1. The potential outcomes for any unit do not vary with treatments assigned to other units;

2. For each unit, there are no different forms or versions of each unit level, which lead to different potential outcomes.

The presence of spillover effects violates the first condition – the potential outcome is affected by treatments assigned to other units [5, 8].

Here are more concrete examples of spillover effects:

• Social contagion. Similar to contagion, social contagion means that a person’s behavior may influence others to do likewise [9]. Therefore, if one person is assigned a treatment, their family, friends, or acquaintances may also indirectly receive this treatment [10].

• Displacement. For example, increasing the exposure of an ad on a website may displace other ads with similar topics. Suppressing the crime in location A may increase the crime in location B [11].

• Carryover effects. In within-subject analysis, the treatment received in the last stage may affect the potential outcome in the current stage [12]. For example, if a person receives a promotion before, receiving it once again would probably not have the same effect as the first time of receipt.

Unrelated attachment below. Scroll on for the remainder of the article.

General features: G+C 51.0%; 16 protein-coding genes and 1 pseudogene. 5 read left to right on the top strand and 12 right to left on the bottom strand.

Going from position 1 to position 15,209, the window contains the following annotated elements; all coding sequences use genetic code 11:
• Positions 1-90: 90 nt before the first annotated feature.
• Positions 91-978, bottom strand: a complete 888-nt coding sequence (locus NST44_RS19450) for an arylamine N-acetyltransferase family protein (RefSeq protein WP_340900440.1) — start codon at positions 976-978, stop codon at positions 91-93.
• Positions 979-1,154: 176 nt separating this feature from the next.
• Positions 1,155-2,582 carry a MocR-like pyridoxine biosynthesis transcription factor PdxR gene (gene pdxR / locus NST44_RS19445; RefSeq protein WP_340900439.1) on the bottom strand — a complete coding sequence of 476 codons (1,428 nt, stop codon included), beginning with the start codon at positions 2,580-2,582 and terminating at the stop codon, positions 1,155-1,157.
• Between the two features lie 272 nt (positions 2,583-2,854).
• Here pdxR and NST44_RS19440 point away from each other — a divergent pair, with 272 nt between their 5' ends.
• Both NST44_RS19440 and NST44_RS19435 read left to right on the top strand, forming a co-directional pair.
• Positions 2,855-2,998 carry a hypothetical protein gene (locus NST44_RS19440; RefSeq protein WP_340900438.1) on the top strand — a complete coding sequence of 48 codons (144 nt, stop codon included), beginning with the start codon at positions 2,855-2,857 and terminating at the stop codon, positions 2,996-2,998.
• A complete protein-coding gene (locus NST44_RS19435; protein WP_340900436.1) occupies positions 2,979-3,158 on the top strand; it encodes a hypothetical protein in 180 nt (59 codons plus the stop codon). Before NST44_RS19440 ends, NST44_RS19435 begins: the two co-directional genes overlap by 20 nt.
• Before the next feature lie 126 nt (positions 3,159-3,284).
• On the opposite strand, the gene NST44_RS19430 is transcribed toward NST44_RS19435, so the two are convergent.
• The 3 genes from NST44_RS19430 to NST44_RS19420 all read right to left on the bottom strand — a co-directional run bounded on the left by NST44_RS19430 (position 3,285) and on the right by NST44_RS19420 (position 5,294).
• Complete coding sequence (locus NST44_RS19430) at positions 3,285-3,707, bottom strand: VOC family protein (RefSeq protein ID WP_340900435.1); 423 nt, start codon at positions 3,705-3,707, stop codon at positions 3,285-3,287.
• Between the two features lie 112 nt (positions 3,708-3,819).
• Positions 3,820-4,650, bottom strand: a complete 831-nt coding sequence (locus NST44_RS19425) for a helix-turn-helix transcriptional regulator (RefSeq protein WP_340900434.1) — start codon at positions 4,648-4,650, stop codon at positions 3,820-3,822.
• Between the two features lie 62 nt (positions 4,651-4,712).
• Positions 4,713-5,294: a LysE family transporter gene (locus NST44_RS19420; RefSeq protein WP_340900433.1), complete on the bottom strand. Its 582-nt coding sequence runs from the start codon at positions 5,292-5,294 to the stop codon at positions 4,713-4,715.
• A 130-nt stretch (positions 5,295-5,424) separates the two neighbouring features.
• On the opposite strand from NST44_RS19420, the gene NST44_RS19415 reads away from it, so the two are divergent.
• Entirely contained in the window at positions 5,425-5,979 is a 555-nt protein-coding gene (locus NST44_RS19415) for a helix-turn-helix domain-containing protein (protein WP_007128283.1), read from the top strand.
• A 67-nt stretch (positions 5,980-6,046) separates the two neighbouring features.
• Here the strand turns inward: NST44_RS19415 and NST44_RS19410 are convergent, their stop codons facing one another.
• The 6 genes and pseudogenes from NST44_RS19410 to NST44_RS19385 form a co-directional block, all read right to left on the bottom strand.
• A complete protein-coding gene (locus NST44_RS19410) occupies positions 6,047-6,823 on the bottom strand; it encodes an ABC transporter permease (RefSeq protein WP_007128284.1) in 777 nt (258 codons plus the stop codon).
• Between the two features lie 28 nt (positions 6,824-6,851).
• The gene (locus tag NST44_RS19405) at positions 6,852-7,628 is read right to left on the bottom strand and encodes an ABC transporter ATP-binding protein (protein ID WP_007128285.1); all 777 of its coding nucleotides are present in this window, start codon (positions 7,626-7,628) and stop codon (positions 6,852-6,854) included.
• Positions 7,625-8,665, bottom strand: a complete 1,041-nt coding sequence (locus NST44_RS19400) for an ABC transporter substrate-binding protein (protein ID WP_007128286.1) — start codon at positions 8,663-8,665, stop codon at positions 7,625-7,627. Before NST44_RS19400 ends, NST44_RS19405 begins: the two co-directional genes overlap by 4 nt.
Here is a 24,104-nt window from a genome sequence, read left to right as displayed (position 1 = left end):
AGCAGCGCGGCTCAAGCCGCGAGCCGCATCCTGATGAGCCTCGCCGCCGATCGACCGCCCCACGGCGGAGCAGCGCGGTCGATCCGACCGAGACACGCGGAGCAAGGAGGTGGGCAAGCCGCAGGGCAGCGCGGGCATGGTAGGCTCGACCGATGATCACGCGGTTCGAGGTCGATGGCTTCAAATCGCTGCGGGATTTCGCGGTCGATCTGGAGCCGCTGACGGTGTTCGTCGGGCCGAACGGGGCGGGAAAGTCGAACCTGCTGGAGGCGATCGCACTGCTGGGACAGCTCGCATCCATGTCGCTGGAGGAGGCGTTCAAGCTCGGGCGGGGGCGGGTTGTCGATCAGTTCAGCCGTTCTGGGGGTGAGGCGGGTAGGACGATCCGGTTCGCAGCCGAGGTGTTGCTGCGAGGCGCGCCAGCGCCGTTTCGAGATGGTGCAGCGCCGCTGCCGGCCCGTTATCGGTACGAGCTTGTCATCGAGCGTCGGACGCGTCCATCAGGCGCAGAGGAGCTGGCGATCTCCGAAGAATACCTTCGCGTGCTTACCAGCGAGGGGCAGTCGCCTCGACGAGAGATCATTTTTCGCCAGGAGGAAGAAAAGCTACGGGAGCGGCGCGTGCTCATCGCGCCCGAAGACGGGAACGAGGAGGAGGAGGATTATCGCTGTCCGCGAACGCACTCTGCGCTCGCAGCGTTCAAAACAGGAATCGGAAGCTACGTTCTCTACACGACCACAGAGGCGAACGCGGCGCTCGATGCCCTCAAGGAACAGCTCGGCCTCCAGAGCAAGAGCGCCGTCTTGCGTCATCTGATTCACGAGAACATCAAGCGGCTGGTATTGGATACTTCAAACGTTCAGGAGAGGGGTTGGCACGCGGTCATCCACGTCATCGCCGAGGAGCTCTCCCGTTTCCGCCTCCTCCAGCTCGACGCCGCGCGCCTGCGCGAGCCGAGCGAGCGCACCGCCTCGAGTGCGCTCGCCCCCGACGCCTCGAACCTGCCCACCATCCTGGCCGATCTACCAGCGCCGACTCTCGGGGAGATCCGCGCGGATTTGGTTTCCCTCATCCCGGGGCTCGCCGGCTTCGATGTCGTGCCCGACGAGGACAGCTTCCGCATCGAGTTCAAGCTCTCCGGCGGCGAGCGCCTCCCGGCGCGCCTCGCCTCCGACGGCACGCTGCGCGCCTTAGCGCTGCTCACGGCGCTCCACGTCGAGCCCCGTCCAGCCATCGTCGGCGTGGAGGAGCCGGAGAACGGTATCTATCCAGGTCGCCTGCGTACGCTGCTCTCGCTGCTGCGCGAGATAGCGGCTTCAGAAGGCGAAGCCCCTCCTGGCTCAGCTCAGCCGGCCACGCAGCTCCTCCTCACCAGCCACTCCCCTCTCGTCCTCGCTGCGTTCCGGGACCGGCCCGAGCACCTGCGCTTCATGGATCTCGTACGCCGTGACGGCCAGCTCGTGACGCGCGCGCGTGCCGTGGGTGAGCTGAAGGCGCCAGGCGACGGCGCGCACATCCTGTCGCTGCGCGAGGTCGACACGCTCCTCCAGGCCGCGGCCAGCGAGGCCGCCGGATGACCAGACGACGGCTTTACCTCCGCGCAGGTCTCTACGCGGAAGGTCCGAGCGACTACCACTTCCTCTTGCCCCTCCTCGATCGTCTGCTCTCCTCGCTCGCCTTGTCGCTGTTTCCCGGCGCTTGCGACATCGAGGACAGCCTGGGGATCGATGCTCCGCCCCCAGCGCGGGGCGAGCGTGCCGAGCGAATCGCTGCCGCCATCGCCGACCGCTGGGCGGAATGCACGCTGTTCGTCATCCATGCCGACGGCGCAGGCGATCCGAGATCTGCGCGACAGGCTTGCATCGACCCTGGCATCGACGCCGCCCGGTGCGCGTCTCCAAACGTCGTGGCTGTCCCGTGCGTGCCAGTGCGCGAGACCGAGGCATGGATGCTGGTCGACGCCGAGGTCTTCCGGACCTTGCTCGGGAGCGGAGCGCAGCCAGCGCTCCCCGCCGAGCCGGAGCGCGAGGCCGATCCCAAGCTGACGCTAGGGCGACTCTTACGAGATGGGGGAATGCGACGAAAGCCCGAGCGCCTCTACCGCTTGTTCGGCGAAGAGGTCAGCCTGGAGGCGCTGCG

This tutorial focuses on how to address such spillover effects when we implement experiments or analyze the experimental data.

Mitigating spillover effects by experimental designs

There are two main approaches to address spillover effects – improving the experimental design or improving analysis. Here we first discuss several types of experimental designs (i.e., the way of randomized treatment assignments).

Cluster randomization